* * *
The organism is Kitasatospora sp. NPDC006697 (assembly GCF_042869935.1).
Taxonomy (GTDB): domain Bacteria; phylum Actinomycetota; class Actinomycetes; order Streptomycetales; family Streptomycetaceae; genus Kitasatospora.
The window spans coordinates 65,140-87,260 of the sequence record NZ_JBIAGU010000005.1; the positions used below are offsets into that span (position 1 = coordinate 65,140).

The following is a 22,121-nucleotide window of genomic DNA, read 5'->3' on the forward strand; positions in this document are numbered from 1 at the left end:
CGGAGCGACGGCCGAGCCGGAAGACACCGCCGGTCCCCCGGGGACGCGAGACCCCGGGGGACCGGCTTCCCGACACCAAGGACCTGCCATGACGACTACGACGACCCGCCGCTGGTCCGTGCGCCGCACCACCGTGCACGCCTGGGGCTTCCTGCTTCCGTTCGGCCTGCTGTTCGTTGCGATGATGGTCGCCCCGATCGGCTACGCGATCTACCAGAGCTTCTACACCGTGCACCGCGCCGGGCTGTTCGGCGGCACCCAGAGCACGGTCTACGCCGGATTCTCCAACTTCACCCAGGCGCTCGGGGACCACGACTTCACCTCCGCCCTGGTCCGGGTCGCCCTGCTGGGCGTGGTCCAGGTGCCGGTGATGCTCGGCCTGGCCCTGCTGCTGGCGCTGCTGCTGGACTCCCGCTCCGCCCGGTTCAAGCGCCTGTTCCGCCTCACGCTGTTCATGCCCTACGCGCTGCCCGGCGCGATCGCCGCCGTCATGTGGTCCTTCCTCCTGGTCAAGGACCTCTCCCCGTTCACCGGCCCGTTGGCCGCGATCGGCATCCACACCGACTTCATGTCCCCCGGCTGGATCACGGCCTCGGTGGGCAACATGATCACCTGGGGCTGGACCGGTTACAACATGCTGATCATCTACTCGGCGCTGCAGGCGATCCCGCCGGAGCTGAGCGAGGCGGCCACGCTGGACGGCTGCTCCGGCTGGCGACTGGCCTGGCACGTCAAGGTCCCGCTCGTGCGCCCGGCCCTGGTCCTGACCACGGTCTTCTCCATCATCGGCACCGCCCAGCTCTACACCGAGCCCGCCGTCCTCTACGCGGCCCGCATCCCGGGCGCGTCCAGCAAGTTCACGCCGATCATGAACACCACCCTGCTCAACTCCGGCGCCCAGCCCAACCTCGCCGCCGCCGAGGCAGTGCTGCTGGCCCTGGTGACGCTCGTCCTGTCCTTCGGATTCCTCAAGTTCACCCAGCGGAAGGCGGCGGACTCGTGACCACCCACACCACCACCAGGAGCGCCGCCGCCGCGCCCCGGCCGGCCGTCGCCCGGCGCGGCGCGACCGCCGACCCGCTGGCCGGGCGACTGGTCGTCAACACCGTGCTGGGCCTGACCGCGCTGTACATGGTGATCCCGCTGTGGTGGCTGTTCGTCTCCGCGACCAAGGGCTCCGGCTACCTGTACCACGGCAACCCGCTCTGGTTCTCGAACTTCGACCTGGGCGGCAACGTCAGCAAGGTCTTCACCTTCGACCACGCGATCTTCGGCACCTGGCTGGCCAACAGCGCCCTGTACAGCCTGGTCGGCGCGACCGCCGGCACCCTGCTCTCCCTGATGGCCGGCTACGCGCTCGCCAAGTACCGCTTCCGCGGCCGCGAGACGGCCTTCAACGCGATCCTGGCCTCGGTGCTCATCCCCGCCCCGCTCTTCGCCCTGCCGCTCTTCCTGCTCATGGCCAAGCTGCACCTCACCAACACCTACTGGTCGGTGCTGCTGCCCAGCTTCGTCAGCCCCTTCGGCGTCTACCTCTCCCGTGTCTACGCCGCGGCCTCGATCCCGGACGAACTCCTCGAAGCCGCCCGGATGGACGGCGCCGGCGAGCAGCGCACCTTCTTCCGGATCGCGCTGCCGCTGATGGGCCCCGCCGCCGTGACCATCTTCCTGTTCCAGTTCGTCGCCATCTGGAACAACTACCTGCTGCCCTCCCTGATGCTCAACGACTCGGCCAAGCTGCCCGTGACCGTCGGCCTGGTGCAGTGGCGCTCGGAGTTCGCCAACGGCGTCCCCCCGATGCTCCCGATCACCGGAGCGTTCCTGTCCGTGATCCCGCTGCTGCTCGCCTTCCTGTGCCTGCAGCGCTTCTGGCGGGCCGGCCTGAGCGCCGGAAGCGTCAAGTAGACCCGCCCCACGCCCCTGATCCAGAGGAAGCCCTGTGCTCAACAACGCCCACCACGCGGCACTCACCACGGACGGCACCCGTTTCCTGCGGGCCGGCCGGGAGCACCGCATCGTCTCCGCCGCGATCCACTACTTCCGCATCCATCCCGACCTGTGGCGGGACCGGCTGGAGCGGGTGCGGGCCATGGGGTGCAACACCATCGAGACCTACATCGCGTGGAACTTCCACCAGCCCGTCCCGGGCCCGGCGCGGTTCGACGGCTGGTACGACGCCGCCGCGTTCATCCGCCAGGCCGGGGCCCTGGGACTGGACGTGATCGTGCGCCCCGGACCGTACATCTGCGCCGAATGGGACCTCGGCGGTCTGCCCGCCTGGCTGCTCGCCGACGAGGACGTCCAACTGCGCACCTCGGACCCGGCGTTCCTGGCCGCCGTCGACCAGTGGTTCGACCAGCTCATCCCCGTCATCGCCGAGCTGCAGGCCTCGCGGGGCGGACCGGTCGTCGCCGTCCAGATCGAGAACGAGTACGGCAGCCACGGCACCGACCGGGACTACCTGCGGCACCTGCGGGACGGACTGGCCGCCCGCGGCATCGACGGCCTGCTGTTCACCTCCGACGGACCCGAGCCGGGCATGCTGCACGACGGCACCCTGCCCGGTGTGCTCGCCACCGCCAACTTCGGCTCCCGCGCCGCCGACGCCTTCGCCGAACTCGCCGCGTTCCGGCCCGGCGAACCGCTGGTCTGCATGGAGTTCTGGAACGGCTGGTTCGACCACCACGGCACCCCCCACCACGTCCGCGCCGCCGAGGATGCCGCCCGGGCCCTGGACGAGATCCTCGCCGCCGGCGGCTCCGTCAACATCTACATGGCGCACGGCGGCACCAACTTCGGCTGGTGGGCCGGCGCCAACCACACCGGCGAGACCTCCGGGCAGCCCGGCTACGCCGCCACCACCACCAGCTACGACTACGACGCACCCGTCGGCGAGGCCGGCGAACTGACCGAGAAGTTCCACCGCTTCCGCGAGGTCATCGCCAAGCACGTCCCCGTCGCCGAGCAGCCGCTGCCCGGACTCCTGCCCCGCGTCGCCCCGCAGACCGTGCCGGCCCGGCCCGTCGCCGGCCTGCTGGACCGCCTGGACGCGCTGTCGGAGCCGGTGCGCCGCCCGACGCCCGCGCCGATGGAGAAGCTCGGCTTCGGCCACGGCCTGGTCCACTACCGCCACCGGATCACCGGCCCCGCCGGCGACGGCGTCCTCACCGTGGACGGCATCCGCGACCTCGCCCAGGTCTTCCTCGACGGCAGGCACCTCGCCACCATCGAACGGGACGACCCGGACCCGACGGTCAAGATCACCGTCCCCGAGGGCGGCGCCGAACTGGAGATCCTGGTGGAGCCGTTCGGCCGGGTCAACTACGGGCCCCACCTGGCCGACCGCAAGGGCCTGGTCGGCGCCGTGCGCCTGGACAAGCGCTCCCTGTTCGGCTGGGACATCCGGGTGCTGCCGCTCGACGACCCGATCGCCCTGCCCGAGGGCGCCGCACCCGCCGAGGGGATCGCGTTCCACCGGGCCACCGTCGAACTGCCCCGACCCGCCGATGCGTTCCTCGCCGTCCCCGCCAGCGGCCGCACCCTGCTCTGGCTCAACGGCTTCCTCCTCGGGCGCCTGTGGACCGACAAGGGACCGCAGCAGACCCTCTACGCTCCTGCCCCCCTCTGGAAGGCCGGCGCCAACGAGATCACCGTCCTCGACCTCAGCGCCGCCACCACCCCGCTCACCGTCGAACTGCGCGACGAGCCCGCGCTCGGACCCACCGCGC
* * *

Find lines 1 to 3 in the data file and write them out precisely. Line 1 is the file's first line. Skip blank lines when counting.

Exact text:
The organism is Kitasatospora sp. NPDC006697 (assembly GCF_042869935.1).
Taxonomy (GTDB): domain Bacteria; phylum Actinomycetota; class Actinomycetes; order Streptomycetales; family Streptomycetaceae; genus Kitasatospora.
The window spans coordinates 65,140-87,260 of the sequence record NZ_JBIAGU010000005.1; the positions used below are offsets into that span (position 1 = coordinate 65,140).